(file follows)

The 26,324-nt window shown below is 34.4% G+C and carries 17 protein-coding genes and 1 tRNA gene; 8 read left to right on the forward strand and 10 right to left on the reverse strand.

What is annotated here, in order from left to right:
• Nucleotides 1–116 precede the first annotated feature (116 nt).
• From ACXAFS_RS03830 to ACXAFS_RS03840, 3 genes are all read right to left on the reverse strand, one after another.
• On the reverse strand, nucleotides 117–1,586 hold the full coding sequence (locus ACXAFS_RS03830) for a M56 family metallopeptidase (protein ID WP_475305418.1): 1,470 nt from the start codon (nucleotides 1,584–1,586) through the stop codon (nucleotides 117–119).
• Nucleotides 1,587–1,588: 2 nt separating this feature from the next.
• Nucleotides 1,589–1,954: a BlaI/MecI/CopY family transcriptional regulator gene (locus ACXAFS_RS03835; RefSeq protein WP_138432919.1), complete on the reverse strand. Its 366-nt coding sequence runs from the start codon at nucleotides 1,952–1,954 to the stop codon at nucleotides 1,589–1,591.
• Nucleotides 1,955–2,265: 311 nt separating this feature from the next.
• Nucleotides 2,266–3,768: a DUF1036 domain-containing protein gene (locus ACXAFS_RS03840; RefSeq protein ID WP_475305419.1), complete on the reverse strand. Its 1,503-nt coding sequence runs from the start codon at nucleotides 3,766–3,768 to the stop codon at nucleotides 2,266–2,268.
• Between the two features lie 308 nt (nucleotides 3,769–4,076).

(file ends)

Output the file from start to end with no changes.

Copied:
The 26,324-nt window shown below is 34.4% G+C and carries 17 protein-coding genes and 1 tRNA gene; 8 read left to right on the forward strand and 10 right to left on the reverse strand.

What is annotated here, in order from left to right:
• Nucleotides 1–116 precede the first annotated feature (116 nt).
• From ACXAFS_RS03830 to ACXAFS_RS03840, 3 genes are all read right to left on the reverse strand, one after another.
• On the reverse strand, nucleotides 117–1,586 hold the full coding sequence (locus ACXAFS_RS03830) for a M56 family metallopeptidase (protein ID WP_475305418.1): 1,470 nt from the start codon (nucleotides 1,584–1,586) through the stop codon (nucleotides 117–119).
• Nucleotides 1,587–1,588: 2 nt separating this feature from the next.
• Nucleotides 1,589–1,954: a BlaI/MecI/CopY family transcriptional regulator gene (locus ACXAFS_RS03835; RefSeq protein WP_138432919.1), complete on the reverse strand. Its 366-nt coding sequence runs from the start codon at nucleotides 1,952–1,954 to the stop codon at nucleotides 1,589–1,591.
• Nucleotides 1,955–2,265: 311 nt separating this feature from the next.
• Nucleotides 2,266–3,768: a DUF1036 domain-containing protein gene (locus ACXAFS_RS03840; RefSeq protein ID WP_475305419.1), complete on the reverse strand. Its 1,503-nt coding sequence runs from the start codon at nucleotides 3,766–3,768 to the stop codon at nucleotides 2,266–2,268.
• Between the two features lie 308 nt (nucleotides 3,769–4,076).